The Quality of Life Report does map a frequent network and measures how many people live near it, both in disadvantaged communities and the county as a whole (p46-47). This is a good start. But the report doesn’t define what it means by frequent service. Is it measuring headways at rush hour or all day? What about weekends? Judging from what lines appear on the map, it looks like Metro is counting lines that drop to 20-minute headways or longer.

The LRTP is an opportunity to identify the resources needed to actually provide reliable, frequent service to more communities. The report says that frequent service is currently available to 41% of the county’s population and 59% of people in disadvantaged communities. We want to see these numbers boosted to 70% and 85%, respectively. This is the kind of game-changing transit investment that can turn around Metro’s ridership slump by providing useful service to more people.

5. Metro leads on transportation safety throughout Los Angeles County.

Traffic deaths are the leading cause of death for children in Los Angeles County, and 2nd for everyone else under age 45. As the primary transportation planning agency, it is shocking that Metro is silent on this critical issue, aside from reporting collisions with its own light rail vehicles (p13).

Traffic safety is a crisis in Los Angeles County—one that unfolds with a new death every 15 hours on average. Being able to get safely from Point A to Point B on Los Angeles County’s transportation network is absolutely a “quality of life” issue, perhaps the single most important one.

We are pushing Metro to adopt Vision Zero, like the City of Los Angeles and County of Los Angeles, and to aggressively pursue traffic safety in partnership with local jurisdictions. Metro should integrate safety into all of its planning, policy, and funding decisions and provide robust technical assistance on street design and other strategies to local partners. The Quality of Life Report should identify countywide safety trends, including how many people are killed on our streets and highways, who they are, and what the leading causes are. Traffic deaths are preventable, with comprehensive strategies including street design, education, and enforcement. Metro already convenes the partners needed to pursue Vision Zero, but is not taking advantage of the many resources it has at its disposal.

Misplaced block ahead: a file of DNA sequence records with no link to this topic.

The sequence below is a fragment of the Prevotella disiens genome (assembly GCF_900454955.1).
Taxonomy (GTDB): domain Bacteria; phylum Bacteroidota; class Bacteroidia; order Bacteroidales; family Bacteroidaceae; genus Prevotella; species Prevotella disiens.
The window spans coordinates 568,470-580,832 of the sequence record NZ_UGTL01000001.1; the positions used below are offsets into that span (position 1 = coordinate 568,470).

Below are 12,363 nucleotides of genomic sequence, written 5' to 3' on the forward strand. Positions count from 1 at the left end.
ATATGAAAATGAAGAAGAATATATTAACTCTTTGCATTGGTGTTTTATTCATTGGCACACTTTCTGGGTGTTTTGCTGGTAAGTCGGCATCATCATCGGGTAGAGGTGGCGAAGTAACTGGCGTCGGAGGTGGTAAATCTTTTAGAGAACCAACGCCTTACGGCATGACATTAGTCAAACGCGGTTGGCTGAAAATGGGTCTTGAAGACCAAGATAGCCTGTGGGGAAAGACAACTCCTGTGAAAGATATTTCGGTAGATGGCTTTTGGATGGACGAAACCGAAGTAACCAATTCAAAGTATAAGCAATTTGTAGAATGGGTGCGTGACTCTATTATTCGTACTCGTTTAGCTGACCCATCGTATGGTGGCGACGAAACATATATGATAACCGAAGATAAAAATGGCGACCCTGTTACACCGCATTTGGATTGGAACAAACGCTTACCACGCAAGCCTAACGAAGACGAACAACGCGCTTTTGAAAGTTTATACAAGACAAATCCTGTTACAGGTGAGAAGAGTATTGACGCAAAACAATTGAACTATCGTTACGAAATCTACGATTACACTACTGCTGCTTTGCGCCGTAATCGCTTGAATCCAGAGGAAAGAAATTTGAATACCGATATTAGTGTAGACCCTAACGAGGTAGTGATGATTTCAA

6. Metro builds an integrated, connected, and sustainable transportation system.

The Quality of Life Report has a whole section on sustainability, plus metrics on bikeway implementation and first/last mile. It’s great to see continued reporting that the vast majority of Metro riders walk and bike to transit (88% for bus riders and 72% for rail), and we hope to see this metric increase over time in future reports (p38). Metro has also increased bike parking at stations with more on the way (p39) and more than doubled the mileage of bike infrastructure since 2007 (p41). These metrics should continue to be reported as Metro implements the Active Transportation Strategic Plan.

As Metro integrates sustainability into more of its projects, it’s important to develop a set of metrics to measure the benefits. In 2016, Metro adopted a new Green Construction Policy requiring new stormwater measures in all projects over $5 million (p63). Projects covered by Metro’s 2014 Complete Streets Policy will enter construction in the near future. Over time, these policies will pay dividends and their benefits should be measured and reported.

What is still missing is a comprehensive view into how Los Angeles County’s overall transportation network is being managed to address sustainability goals. The report includes the Metro fleet’s direct GHG emission reductions (p51), but how does that compare to regional goals? What are the GHG effects of Metro’s highway projects? We are encouraged that a regional air quality metric was included (p51), but the report makes no connection between Metro’s regional planning activities and attainment of Clean Air Act standards. The LRTP must bridge this gap by working with regional agencies like SCAG and SCAQMD to set shared emissions goals and hold each other accountable to meeting them.

Closing Thoughts

The Quality of Life Report is an important addition to the conversation about how transportation investments strengthen our communities’ well being. By recognizing that transportation decisions do impact health, sustainability, and equity goals, the report sets the stage for a more comprehensive discussion about these connections during the next LRTP update. As the LRTP sets clearer goals on safety, sustainability, and equity, the Quality of Life Report can adapt to measure progress towards achieving them.